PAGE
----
• A covered employer must provide to OSHA: (1) within 4 business hours of a request, the written vaccination policy and the aggregate numbers of fully vaccinated employees and employees at the workplace; and (2) by the end of the next business day after a request, all other records and documents required to be maintained by the ETS.

Penalties

  • The ETS permits OSHA to issue citations for willful or egregious failures to protect employees against the COVID-19 hazard.

  • The ETS will utilize OSHA's authority to issue a separate penalty for each violation of the ETS.

  • According to the OSHA website, penalties are typically $13,653 for every serious violation, but can be up to 10 times that amount if OSHA determines that the violation is willful or repeated.

  • However, the OSHA FAQs have indicated they will consider good faith measures regarding an employer's compliance.

Effective Date of the ETS (and other federal vaccine mandates)

  • The ETS is effective immediately upon publication in the Federal Register (November 5, 2021).

  • Covered employers must comply with all requirements, other than the testing requirements for employees who are not fully vaccinated, within 30 days after publication (December 5, 2021).

  • Covered employers must comply with the testing requirements for employees who are not fully vaccinated, within 60 days after publication (January 4, 2021).

Also on November 4, 2021, the Centers for Medicare and Medicaid Services issued its own emergency regulations that require specific types of Medicare and Medicaid-certified providers and suppliers to establish a process or policy to fulfill the staff vaccination requirements in the regulations.

Significantly, on November 4, the Biden Administration announced that the deadline for workers required to receive their vaccination shot under the federal contractor rules and CMS rules will be pushed until January 4, 2022, in order to keep the dates consistent with the new OSHA ETS.

© 2022 Miller, Canfield, Paddock and Stone PLC National Law Review, Volume XI, Number 309
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About this Author

Nhan Ho Employment Lawyer Miller Canfield Law Firm
Associate

Nhan Ho's practice concentrates on employment discrimination, leave rights, and wage and hour litigation and disputes. She regularly counsels employers on their policies and practices to address specific challenges in the workplace. Nhan was previously an intern for the U.S. District Court for the Eastern District of Michigan.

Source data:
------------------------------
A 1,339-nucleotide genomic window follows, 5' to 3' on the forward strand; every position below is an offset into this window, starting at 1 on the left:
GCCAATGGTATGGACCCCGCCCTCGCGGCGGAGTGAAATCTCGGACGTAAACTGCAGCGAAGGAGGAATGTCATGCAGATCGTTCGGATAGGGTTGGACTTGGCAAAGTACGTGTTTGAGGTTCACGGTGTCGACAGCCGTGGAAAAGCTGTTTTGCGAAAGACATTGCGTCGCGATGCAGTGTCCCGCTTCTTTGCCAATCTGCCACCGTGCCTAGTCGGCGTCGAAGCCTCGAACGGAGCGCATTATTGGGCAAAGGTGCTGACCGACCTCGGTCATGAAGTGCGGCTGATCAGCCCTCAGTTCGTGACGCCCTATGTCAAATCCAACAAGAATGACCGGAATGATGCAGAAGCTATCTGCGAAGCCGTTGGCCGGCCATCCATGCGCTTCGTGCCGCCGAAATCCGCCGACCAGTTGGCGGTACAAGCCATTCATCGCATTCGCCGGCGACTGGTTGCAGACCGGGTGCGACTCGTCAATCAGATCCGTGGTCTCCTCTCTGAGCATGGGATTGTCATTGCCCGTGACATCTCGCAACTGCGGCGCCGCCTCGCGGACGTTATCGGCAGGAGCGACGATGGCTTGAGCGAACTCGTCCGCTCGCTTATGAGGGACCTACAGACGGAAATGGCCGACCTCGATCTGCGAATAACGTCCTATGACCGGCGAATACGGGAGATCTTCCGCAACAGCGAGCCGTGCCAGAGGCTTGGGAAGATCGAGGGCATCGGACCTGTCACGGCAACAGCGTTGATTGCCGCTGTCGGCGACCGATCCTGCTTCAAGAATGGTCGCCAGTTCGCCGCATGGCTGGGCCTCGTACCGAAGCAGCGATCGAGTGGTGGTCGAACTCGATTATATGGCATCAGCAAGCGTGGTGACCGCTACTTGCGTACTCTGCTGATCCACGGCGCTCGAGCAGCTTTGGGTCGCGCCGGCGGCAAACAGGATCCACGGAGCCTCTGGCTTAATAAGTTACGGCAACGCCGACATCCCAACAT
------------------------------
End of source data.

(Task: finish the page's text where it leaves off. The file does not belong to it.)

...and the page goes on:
313.496.7930
    Barbara A. Moore Labor & Employment Attorney Miller, Canfield, Paddock and Stone Kalamazoo, MI
    Associate

    Barbara Moore's practice focuses primarily on employment issues related to workplace policies, claims of discrimination and mistreatment in the workplace, and wage and hour compliance. Barbara's passion for understanding and interpreting employment-related laws and regulations, coupled with her interest in assisting clients in adhering to such laws and regulations, have driven her career objective to provide clients with creative and cost-effective solutions to workplace issues.

    Barbara previously worked at the National Housing Law Project, where she spent significant time...

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    Erica L. Jilek Labor & Employment Attorney Miller, Canfield, Paddock and Stone Detroit, MI
    Associate

    Erica Jilek is an associate in Miller Canfield's Employment and Labor Group. She graduated with honors from Wayne State University Law School, where she was Senior Articles Editor of the Wayne Law Review, and a member of both the Women's Law Caucus and the Student Chapter of the American Civil Liberties Union. She earned her B.S. with honors in Political Science from Central Michigan University.

    313-496-7848
    Jennifer L. Sabourin Employment Attorney Miller Canfield
    Principal

    Jennifer Sabourin advocates on behalf of employers in every step of the employment relationship. She makes it a priority to learn her clients' business in order to find the right balance of advice and counsel that allows them to meet their business needs, while also remaining compliant with state and federal employment laws. Jennifer defends employers in litigation and agency matters across the country.

    She is experienced in providing national training for hourly, management, and executive-level employees; drafting employee handbooks, policies...

    313-496-7689